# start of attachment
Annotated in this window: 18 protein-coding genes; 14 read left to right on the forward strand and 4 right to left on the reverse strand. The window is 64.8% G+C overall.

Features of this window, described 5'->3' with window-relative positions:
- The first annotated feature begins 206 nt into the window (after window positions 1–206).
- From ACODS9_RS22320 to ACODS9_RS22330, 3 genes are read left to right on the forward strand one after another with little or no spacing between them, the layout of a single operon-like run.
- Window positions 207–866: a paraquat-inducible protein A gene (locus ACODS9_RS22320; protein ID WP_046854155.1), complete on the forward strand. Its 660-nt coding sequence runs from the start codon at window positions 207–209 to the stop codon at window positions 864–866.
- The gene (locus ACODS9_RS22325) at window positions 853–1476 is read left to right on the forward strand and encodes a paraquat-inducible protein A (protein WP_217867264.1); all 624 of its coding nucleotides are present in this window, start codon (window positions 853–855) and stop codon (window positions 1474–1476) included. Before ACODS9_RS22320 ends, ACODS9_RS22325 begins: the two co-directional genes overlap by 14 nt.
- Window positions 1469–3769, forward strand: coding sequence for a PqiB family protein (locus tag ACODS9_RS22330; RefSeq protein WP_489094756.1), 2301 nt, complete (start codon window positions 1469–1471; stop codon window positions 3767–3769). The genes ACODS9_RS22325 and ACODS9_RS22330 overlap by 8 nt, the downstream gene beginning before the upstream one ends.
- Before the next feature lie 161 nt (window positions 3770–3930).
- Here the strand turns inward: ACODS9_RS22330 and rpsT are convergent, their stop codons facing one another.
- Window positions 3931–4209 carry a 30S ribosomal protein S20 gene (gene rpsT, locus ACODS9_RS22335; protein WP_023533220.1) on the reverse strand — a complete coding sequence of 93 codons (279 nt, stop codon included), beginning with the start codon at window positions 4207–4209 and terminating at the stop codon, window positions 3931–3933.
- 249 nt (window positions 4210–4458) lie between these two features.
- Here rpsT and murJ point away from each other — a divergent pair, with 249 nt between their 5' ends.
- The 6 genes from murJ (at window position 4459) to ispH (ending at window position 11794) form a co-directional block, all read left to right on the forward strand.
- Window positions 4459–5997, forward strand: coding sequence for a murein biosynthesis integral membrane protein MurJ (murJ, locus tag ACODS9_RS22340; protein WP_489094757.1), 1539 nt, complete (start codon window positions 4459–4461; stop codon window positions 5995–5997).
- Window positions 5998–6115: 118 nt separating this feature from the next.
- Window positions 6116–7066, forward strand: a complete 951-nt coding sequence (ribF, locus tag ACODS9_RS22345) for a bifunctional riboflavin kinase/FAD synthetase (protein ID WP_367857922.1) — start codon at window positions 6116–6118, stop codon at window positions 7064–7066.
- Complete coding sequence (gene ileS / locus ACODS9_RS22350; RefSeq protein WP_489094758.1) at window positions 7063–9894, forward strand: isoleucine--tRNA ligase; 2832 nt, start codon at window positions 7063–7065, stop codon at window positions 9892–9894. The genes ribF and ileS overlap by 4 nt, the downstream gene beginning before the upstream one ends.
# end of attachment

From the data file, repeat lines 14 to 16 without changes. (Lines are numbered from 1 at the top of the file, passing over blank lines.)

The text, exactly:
- Window positions 4459–5997, forward strand: coding sequence for a murein biosynthesis integral membrane protein MurJ (murJ, locus tag ACODS9_RS22340; protein WP_489094757.1), 1539 nt, complete (start codon window positions 4459–4461; stop codon window positions 5995–5997).
- Window positions 5998–6115: 118 nt separating this feature from the next.
- Window positions 6116–7066, forward strand: a complete 951-nt coding sequence (ribF, locus tag ACODS9_RS22345) for a bifunctional riboflavin kinase/FAD synthetase (protein ID WP_367857922.1) — start codon at window positions 6116–6118, stop codon at window positions 7064–7066.